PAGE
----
As ever, in the rush to capitalise on the opportunities of a newly regulated market, it isn’t unusual for firms to overspend on link acquisition methods that won’t move the dial.

Though there are clearly some big names ranking for this term in Peru, the scale of the challenge in off-site SEO terms doesn’t seem enormous. This might encourage smaller brands or tactical affiliates to start gunning for major keywords rather than long-tail, informational queries.

However, this is an evolving market and as regulation comes into force, that’s when the competition might really begin.

For now though? There’s plenty of inspiration based on the type of content that is ranking, as well as the off-site dimension.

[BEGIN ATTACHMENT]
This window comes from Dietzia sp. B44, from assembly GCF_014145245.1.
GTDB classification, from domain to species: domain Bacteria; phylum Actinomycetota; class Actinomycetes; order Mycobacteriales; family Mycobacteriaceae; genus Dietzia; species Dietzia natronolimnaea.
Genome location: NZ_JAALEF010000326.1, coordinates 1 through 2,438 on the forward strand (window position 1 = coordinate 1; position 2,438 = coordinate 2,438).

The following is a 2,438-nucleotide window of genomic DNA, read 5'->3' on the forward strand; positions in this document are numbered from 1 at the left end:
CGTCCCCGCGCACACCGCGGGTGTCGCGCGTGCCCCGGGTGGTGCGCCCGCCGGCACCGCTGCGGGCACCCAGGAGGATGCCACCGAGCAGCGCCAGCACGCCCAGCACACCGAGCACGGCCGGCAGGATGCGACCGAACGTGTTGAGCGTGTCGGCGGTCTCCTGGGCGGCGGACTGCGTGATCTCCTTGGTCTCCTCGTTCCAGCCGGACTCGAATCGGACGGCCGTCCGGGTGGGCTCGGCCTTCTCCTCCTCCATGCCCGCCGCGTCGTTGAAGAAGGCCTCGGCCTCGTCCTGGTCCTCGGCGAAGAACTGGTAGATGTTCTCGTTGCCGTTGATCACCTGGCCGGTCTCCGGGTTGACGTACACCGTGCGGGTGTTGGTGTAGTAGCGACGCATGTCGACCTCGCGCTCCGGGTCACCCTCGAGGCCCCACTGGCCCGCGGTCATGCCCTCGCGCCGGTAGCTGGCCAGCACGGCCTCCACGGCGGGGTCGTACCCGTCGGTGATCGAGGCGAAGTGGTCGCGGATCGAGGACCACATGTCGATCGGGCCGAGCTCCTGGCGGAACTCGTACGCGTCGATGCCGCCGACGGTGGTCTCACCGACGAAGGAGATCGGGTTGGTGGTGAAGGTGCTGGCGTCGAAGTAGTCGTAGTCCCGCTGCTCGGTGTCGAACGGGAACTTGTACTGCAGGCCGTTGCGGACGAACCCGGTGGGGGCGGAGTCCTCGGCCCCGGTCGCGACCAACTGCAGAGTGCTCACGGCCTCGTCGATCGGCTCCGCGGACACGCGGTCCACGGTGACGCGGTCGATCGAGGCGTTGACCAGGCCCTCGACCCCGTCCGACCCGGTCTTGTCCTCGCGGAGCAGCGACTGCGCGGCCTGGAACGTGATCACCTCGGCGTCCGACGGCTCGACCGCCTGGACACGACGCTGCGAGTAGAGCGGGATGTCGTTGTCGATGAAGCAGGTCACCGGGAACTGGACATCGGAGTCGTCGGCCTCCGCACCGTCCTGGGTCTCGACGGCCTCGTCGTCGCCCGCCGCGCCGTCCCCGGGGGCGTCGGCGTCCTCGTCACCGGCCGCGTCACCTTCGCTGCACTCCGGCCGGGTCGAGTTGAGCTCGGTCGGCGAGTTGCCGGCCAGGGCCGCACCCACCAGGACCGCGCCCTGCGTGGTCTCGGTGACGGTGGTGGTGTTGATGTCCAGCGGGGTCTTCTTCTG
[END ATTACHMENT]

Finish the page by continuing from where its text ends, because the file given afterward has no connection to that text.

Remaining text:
Summing up

By using snapshot analysis from these three emerging markets, it’s possible not only to identify some starting points for SEO strategy within these countries but also to remind ourselves of SEO fundamentals that apply to any market and industry.

That is to say, a pragmatic focus on assessing the scale of competition, identifying the quantity and quality of SEO initiatives required to meaningfully compete and the necessary blend of onsite and offsite methodologies required to form a sustainable strategy.

At ICS we’ll be watching closely as these markets heat up, and how the competitive picture may change but the SEO basics will continue to be a factor in who comes out on top, particularly as (some) brands have learned costly lessons from over-indulgent paid media strategies in markets like the US.

Martin Calvert

is marketing director for ICS-digital and ICS-translate. The sister agencies work globally across multilingual SEO, content, digital PR and translation with a core focus on highly regulated industries.